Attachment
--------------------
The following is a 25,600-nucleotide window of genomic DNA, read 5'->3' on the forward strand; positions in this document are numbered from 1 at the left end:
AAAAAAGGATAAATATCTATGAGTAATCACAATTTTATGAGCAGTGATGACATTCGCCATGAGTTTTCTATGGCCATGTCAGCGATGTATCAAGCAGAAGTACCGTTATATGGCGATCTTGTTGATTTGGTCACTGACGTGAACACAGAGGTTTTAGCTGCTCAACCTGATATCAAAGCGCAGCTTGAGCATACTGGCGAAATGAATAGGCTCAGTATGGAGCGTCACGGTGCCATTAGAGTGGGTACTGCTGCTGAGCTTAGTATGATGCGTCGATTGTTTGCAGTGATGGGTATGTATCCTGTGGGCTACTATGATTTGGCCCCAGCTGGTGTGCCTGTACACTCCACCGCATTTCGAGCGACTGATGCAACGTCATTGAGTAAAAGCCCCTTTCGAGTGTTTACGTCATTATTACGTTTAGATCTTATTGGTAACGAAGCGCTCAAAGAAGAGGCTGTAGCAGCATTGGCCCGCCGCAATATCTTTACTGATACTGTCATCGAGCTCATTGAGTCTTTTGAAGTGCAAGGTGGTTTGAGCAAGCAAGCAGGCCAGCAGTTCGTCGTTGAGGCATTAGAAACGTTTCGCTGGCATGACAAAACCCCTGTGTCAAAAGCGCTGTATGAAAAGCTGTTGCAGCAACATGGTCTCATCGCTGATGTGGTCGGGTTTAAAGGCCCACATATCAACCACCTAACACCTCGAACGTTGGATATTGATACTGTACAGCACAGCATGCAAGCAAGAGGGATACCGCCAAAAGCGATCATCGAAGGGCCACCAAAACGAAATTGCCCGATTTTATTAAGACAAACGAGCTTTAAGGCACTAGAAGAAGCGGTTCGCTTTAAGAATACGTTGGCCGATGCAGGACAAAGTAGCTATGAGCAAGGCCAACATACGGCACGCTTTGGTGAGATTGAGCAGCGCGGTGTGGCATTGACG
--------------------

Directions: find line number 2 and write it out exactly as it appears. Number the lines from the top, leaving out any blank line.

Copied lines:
AAAAAAGGATAAATATCTATGAGTAATCACAATTTTATGAGCAGTGATGACATTCGCCATGAGTTTTCTATGGCCATGTCAGCGATGTATCAAGCAGAAGTACCGTTATATGGCGATCTTGTTGATTTGGTCACTGACGTGAACACAGAGGTTTTAGCTGCTCAACCTGATATCAAAGCGCAGCTTGAGCATACTGGCGAAATGAATAGGCTCAGTATGGAGCGTCACGGTGCCATTAGAGTGGGTACTGCTGCTGAGCTTAGTATGATGCGTCGATTGTTTGCAGTGATGGGTATGTATCCTGTGGGCTACTATGATTTGGCCCCAGCTGGTGTGCCTGTACACTCCACCGCATTTCGAGCGACTGATGCAACGTCATTGAGTAAAAGCCCCTTTCGAGTGTTTACGTCATTATTACGTTTAGATCTTATTGGTAACGAAGCGCTCAAAGAAGAGGCTGTAGCAGCATTGGCCCGCCGCAATATCTTTACTGATACTGTCATCGAGCTCATTGAGTCTTTTGAAGTGCAAGGTGGTTTGAGCAAGCAAGCAGGCCAGCAGTTCGTCGTTGAGGCATTAGAAACGTTTCGCTGGCATGACAAAACCCCTGTGTCAAAAGCGCTGTATGAAAAGCTGTTGCAGCAACATGGTCTCATCGCTGATGTGGTCGGGTTTAAAGGCCCACATATCAACCACCTAACACCTCGAACGTTGGATATTGATACTGTACAGCACAGCATGCAAGCAAGAGGGATACCGCCAAAAGCGATCATCGAAGGGCCACCAAAACGAAATTGCCCGATTTTATTAAGACAAACGAGCTTTAAGGCACTAGAAGAAGCGGTTCGCTTTAAGAATACGTTGGCCGATGCAGGACAAAGTAGCTATGAGCAAGGCCAACATACGGCACGCTTTGGTGAGATTGAGCAGCGCGGTGTGGCATTGACG